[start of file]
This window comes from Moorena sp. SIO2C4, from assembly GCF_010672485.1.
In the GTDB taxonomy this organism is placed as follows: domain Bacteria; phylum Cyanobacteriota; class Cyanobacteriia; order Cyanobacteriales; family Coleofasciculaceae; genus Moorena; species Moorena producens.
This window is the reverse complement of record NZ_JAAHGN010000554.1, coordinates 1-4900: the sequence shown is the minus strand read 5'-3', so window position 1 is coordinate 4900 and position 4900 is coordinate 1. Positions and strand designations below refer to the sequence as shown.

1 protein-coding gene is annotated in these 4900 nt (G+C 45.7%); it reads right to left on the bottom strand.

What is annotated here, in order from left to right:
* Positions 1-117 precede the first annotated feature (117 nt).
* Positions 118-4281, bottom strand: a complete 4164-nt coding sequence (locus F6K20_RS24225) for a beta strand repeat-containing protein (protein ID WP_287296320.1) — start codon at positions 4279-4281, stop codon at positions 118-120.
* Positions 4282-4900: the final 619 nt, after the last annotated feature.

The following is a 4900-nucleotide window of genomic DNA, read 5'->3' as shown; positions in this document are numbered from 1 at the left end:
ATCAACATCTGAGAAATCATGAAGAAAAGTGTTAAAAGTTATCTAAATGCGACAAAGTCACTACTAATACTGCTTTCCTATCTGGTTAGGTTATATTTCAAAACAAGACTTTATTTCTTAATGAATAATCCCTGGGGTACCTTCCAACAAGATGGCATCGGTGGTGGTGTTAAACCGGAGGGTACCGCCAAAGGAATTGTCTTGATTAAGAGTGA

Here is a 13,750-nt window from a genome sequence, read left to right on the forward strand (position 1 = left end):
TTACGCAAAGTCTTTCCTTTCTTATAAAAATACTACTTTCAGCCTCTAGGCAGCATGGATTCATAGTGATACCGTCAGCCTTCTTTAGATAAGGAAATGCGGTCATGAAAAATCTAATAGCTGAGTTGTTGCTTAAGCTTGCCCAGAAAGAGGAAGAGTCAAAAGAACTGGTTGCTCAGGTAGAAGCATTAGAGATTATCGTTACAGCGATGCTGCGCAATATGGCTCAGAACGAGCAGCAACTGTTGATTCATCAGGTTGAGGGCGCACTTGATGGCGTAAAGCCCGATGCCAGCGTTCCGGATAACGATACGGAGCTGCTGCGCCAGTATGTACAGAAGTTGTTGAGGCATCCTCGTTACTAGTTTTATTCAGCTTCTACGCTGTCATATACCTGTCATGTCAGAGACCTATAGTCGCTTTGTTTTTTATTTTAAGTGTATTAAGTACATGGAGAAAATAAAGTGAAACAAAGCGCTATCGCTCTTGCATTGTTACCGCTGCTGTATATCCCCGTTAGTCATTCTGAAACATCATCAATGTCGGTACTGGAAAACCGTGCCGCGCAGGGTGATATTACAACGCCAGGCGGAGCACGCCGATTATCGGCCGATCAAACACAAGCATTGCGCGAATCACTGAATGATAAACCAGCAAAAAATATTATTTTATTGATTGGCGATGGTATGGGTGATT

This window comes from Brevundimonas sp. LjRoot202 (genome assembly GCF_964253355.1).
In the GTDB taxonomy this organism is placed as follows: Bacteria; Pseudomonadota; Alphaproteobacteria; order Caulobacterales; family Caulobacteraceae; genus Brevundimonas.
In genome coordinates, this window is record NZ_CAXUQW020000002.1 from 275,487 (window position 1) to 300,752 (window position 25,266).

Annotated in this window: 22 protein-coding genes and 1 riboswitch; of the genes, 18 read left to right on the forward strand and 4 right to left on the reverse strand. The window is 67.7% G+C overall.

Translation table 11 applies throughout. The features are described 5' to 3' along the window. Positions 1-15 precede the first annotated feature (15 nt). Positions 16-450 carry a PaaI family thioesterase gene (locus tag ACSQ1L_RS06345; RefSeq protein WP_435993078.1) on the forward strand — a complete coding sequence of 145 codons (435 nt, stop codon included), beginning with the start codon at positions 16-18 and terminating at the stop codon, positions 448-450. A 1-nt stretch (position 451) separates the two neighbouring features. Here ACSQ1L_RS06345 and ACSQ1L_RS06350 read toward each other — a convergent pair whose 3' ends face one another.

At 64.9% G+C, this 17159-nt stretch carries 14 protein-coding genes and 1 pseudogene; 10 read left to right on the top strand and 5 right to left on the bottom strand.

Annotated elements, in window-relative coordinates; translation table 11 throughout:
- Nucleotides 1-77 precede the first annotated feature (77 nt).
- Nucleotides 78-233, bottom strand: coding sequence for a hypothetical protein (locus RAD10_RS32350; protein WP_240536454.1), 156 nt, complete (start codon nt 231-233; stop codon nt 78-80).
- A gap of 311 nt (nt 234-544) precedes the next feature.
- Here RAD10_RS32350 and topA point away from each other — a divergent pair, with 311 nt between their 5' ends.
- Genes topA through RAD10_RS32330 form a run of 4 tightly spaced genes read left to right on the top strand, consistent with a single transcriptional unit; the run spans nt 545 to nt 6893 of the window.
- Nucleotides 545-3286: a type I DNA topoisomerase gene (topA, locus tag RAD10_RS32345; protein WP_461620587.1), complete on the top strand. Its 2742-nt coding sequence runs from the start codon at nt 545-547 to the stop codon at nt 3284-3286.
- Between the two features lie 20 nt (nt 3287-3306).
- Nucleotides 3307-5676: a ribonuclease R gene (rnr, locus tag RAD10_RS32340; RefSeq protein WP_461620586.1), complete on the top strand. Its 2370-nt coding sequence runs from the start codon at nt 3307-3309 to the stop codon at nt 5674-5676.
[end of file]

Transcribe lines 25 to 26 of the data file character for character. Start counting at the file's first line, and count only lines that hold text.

- Nucleotides 545-3286: a type I DNA topoisomerase gene (topA, locus tag RAD10_RS32345; protein WP_461620587.1), complete on the top strand. Its 2742-nt coding sequence runs from the start codon at nt 545-547 to the stop codon at nt 3284-3286.
- Between the two features lie 20 nt (nt 3287-3306).